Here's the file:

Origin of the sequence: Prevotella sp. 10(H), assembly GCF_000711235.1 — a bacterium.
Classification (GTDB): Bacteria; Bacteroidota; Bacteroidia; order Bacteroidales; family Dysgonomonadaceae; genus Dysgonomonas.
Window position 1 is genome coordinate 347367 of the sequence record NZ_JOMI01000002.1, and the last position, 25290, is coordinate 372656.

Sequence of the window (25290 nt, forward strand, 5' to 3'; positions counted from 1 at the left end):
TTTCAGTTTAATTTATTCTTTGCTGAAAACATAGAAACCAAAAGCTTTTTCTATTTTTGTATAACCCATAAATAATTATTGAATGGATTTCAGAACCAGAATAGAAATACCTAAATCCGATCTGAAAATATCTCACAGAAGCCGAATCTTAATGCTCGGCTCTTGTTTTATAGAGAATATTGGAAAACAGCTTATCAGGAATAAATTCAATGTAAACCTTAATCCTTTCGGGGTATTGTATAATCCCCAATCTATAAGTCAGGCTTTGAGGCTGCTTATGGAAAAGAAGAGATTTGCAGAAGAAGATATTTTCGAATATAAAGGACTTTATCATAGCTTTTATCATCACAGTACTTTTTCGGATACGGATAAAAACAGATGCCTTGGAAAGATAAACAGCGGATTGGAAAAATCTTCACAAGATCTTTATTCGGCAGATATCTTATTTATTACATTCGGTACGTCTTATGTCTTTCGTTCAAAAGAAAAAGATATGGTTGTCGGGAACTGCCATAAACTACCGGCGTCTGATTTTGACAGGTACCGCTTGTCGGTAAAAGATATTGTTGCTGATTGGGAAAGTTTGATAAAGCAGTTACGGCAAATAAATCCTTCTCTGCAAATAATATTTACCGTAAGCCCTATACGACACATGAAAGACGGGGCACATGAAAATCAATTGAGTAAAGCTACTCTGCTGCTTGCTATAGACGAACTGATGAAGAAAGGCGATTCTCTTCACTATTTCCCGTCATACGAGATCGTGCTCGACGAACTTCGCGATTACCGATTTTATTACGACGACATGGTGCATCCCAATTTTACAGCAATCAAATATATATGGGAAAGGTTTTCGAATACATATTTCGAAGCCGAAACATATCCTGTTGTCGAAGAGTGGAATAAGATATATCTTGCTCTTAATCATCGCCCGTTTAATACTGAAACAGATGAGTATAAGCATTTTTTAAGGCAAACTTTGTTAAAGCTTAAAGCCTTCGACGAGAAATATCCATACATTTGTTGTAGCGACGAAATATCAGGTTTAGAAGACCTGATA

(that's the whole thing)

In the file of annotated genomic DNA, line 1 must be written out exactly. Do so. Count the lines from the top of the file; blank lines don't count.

Origin of the sequence: Prevotella sp. 10(H), assembly GCF_000711235.1 — a bacterium.